We have consistently argued that all non-individual bonus and incentive schemes
(as well as pensions schemes for that matter) should be made available to all
employees on a pro-rata basis related to base salary. Bonus packages
(including all cash and stock elements as well as a long-term
incentive schemes) should not be just tailored for the benefit of a
small group of top executives.
Discretionary Bonuses should continue to be based on individual
performance. For example, the CEO could decide the bonus of any head of division who in
turn could determine the bonus due to his staff and so on all the way down the
To avoid a ratcheting up of the bonus levels, however, there will have to be
strong checks on the CEO's overall compensation. This would give CEO's a
strong motive to keep a keen eye on compensation levels. We think the best way
to avoid excessive payments would be to (1) link CEO pay in the main to the
level of bonus due to all staff (firm wide bonus), (2) to ban any long-term
contractual payments after the initial contract term (set when the CEO is
has expired and (3) to put all additional bonus payments or perks to a
shareholder vote BEFORE they are being allocated.
Bonus payments for CEO's are in any case a dubious innovation of the last
management culture of the past 10 - 20 years. One would assume that a good
salary package should be enough to do a good job, esp as the overall success
of an organisation is due to the efforts of all the employees. Some top
companies such as BP or Nestle have been around for decades and the incumbent
CEO is building on the contributions of all previous employees.
Retaining his position and a not inconsiderable salary plus all the perks
associated with his office should be enough reward for the CEO (as should
simple pride in a job well done). The alternative is also simple - if the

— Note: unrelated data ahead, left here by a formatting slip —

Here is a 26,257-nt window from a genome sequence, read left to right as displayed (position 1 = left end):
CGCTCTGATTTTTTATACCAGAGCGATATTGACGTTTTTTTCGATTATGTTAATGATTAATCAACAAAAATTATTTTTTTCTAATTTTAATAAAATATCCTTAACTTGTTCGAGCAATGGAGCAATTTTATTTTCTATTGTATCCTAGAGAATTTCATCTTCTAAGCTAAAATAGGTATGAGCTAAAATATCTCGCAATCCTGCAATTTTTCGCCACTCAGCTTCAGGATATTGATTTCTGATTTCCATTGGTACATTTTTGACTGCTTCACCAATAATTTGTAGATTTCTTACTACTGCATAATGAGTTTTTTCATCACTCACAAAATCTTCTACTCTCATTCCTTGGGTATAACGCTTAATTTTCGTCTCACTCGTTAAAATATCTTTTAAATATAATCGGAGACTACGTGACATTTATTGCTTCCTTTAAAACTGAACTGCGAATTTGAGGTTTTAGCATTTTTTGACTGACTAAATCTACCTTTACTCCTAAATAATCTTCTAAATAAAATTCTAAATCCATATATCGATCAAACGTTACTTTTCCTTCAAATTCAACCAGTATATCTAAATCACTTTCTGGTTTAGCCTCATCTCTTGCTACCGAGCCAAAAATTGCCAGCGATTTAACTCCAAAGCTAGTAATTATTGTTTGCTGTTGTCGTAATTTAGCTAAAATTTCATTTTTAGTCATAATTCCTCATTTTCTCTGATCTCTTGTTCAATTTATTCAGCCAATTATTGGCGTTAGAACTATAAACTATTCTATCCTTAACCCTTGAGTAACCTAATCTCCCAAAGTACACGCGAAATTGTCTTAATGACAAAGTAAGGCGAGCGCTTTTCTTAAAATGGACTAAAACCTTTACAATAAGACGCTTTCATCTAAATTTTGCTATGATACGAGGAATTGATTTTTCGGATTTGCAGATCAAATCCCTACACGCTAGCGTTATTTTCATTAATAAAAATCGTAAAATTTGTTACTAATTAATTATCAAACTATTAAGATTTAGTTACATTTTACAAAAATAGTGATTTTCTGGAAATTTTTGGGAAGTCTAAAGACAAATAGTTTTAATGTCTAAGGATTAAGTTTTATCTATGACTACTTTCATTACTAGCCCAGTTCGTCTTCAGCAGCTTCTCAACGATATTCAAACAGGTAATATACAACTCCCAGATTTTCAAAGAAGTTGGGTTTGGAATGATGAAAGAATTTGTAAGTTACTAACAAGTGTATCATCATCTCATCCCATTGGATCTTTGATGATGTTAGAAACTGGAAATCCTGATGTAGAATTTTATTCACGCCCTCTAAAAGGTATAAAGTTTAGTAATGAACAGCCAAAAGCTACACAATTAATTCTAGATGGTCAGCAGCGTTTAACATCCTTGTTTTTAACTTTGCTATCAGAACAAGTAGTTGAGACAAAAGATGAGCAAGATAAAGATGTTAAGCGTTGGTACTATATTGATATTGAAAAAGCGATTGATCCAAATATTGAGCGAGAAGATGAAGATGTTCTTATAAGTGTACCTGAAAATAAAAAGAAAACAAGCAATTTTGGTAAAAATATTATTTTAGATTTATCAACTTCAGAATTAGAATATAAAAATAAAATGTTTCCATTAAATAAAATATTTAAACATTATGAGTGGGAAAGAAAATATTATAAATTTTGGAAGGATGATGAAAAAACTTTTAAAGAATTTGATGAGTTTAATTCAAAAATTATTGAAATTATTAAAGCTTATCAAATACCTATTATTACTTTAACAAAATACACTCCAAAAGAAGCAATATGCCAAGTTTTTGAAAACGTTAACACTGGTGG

performance is not sufficient it will be loss of office. It is for that reason
that any organisation should have a strong culture of management development
so that at any point in time there are good candidates for promotion among the
senior managers. This is not only a Macchiavellian requirement but simple
common sense as a CEO could be victim of an accident or medical condition at
any time or decide to jump ship to another position.
MORE ON EXECUTIVE COMPENSATION
About Pro Governance
Our Mission is to
campaign for the protection of investors and savers by promoting
good corporate governance.
We also believe that the wider spread of share ownership is in
itself a public good and may sometimes even be preferable to higher
Shareholders in publicly listed companies are widely dispersed and cannot
micro-manage the affairs of the companies they are invested in. The
international nature of today's shareholder registers make this also
impossible for large institutional investors.
On the other hand, abuses that have developed over the past few years make
it imperative that company managements are supervised in a more efficient
Tax incentives and institutional constraints have favoured the growth of
large institutional investors at the expense of small individual
shareholders. This makes it more important than ever that these investors
behave like fiduciaries and have the interests of their clients at heart.
This means that the business of
money management cannot be treated like any other profit-maximising business.
Like the medical, legal or academic professions the interest of the clients
has to have priority when critical decisions have to be made with regard to
companies the money managers are invested in.
We at Pro-Gov think that the establishment of an effective international forum
combining representatives from the national organisations of individual
shareholders and investors will be an effective step in the direction of
improving corporate governance.
At the moment the corporate
Governance discussion is limited to academics, journalists in the quality
business press, institutional shareholders and companies and their business
associations as well as politicians. The one party missing on the table are
the real investors who - with some exceptions - voiceless in the debate.
isn't what's illegal; it's what's legal"